Monday 2 June 2014

The Endurance Riders 2014 - Part I

Following on from the first Cotic AQR Holidays and Coaching Race Team 2014 post, here is all you need to know about the first trio of endurance riders.

Rachel Sokal

Time on AQR team: Since 2011
Discipline: 12/24hr Solo & Stage Racing
Weapon of choice: Cotic Soda

In my previous seasons with AQR my main race has been early in the year. In 2014 things are a bit different as the World 24hr Solo Championships are not until October, so there’s plenty of time for other races and challenges this year.  

After venturing into stage racing in 2013, this year I’ve already been back to Spain to race in my second successive AndalucĂ­a Bike Race, coming one better and finishing sixth in the female pairs.  My next big multi-day event will be in July when I head to the BC Bike Race in Vancouver with team mate Ant Jordan.  The race is renowned for its amazing singletrack and technical trails which will be a fair contrast from last year’s Transalp.  

Rach trying out foreign mud.
As I’ve only actually raced over a couple of years, and previously stuck to longer distances, it means that I still haven’t ever done that many events. This year I plan to change that and have lots of bike adventures – on and off the race course. I’m planning a few shorter races including some XC, team events and one or two over marathon distance, plus trying out the odd road race, all before October’s finale at Fort William.  
Follow me on Twitter: @24hrSokal
Read my blog:

Anthony Jordan

Time on AQR team:  since 2011
Discipline: 12/24 hour and Stage Racing
Weapon of choice: Cotic Soda

I’ve loved riding bikes of any kind for as long as I can remember. Marathon running was the main focus for me for many years, whilst playing around on bikes trying to find the ‘perfect singletrack’ was the aim of many trips both near and far. In 2007, after 10 years of fun trail riding with friends, I entered 24 hour competitive racing as part of a team at Mountain Mayhem, going on to gain a top ten placing in my first 24 hour solo in 2008. Bitten by the 24 hour solo racing bug I travelled to Australia for the 2010 24 hours of Adrenaline World Champs.  Focused coaching from AQR has enabled an ‘average Joe’ rider like me to climb onto a national podium at the 24 hours of Exposure Champs in 2012. Over the past couple of seasons I’ve dipped my toe into the world of mtb stage racing completing Trans Pyr and Trans Alp, and over the winter won the mixed pairs Trailquest mountain bike orienteering series with my partner Rachel Sokal.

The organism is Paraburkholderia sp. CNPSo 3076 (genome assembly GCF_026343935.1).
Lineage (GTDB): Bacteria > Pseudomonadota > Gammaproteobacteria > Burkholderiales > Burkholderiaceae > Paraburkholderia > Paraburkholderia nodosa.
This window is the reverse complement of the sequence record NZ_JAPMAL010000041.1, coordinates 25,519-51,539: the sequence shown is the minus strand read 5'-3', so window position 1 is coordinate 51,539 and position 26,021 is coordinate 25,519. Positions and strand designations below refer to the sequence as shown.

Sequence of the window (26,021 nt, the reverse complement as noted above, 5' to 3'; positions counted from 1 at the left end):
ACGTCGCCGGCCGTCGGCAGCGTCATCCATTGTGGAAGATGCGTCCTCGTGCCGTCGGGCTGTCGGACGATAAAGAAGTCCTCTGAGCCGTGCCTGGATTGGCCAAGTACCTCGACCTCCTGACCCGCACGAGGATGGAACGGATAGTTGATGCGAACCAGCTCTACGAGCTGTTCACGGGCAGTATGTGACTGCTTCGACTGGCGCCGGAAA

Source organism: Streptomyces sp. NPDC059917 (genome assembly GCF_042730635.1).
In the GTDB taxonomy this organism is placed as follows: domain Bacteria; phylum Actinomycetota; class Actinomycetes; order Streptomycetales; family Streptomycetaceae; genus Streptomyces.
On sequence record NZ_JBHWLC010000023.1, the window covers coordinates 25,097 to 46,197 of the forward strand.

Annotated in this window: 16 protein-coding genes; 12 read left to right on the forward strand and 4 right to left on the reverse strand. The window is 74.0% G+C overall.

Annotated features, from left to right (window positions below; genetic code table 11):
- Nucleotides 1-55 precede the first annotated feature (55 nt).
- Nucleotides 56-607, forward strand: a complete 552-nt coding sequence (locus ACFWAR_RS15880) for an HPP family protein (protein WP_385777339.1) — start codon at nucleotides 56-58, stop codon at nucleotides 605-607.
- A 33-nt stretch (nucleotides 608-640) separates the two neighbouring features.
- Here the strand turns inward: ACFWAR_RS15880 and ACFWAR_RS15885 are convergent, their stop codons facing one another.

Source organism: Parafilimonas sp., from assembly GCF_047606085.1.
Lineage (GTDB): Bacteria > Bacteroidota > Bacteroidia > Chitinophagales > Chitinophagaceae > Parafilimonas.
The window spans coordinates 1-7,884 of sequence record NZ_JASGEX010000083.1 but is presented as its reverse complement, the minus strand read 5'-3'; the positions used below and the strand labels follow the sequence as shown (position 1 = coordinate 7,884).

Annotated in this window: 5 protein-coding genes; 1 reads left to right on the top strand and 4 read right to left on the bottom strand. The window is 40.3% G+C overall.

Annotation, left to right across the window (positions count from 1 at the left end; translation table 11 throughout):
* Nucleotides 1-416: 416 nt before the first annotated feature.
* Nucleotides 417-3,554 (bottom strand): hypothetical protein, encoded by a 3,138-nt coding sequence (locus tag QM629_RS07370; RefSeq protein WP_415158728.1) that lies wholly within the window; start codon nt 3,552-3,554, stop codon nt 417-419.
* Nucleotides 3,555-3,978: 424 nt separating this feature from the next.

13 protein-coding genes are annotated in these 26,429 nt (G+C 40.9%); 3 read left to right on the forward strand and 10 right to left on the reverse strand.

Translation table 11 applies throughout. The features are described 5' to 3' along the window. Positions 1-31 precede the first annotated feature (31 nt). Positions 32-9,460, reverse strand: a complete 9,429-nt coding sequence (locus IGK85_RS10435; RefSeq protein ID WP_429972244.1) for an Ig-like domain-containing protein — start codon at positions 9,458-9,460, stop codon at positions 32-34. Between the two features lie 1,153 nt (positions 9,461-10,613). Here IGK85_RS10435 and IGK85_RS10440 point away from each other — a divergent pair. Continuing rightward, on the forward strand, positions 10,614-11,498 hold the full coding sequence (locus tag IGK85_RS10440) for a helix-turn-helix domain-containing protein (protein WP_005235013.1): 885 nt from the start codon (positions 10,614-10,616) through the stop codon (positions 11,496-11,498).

Ant showing he loves the  UK mud.
The 2014 season will comprise some marathon cross training, rounds of the Midland XC series to sharpen me up, a fix of foreign singletrack at BC Bike race, and selected enduro and 12 hour events, all building up to the WEMBO World 24 hour World Championships in Fort William in October. I still have a perverse hankering to run a sub-3hour marathon and eat my own bodyweight in cake though…

Follow me on Twitter: @Yet2Tamer

Martin Smith

Time on AQR team: Since 2013
Discipline: 12/24 hour Solo
Weapon of choice: Cotic Solaris

I like riding bikes - so much so, I choose to do so for  24 hours without stopping every now and again! 

My history with the AQR Race Team is pretty short compared with the rest of my teammates. A move to Nottingham in 2011 saw me hook up with James and Rachel through mutual riding buddies. Slowly I realised that James had incredible local trail knowledge and was a hell of a lot of fun to chase, and Rachel was just plain mad and loved the thrill of training and hill reps! They told me all about AQR as a coaching and holiday company and I decide to invest some money in personal coaching from Kate. This made me faster, James had to start chasing me every now and again and Rachel had company on her silly early morning training sessions. A 2nd place at Torq 12 in 2012, Top 20 at Keilder 100 and 3rd in the UK endurance series saw me get an invite to the team for the 2013 season, the highlight of that season being an above expectations result in my first 24 hour event, finishing 3rd at the UK and European Solo championships

2014 is all about the 24 hour world championships (WEMBO) at Fort William. Hailing from Bonnie Scotland, this is one of the first places I ever rode real mountain bike trails, so it's a bit of a homecoming for me! The aim is to race hard for 24 hours. The result really depends on who is on the start line but I believe a top 10 isn't beyond reach; the closer it is to the winner, the happier I will be!

Martin staying clean unlike the others.
In the lead up to that I'll also be lining up for the Torchbearer 12 hour solo race at Bontrager 24/12 but not before joing my AQR teammates in a team of four in the first 12 hours. It's a "training" thing! Liege-Bastone-Liege sportif, a 12 hour race in Germany (my new home country - Ich bin ein Berliner!) and a 4 day stage race in Poland are also in the diary.

The best thing about riding for AQR is the team spirit. There are no expectations around results - just do the best job you can do, but be a happy rider while doing so. And being unhappy is impossible with such a good team around me. Solo endurance riding is not just about the rider - I need to be fed, watered, cleaned, maintained, kicked up the arse. They are always there for me, whether it's 2:00am in the morning during a 24 hour race or on the end of a phone call, text or tweet during a tough phase of training.

Follow me on Twitter: @martinsmith86
Read my blog:

Keep your eyes peeled for more team introductions coming in the near future covering the second trio of endurance riders.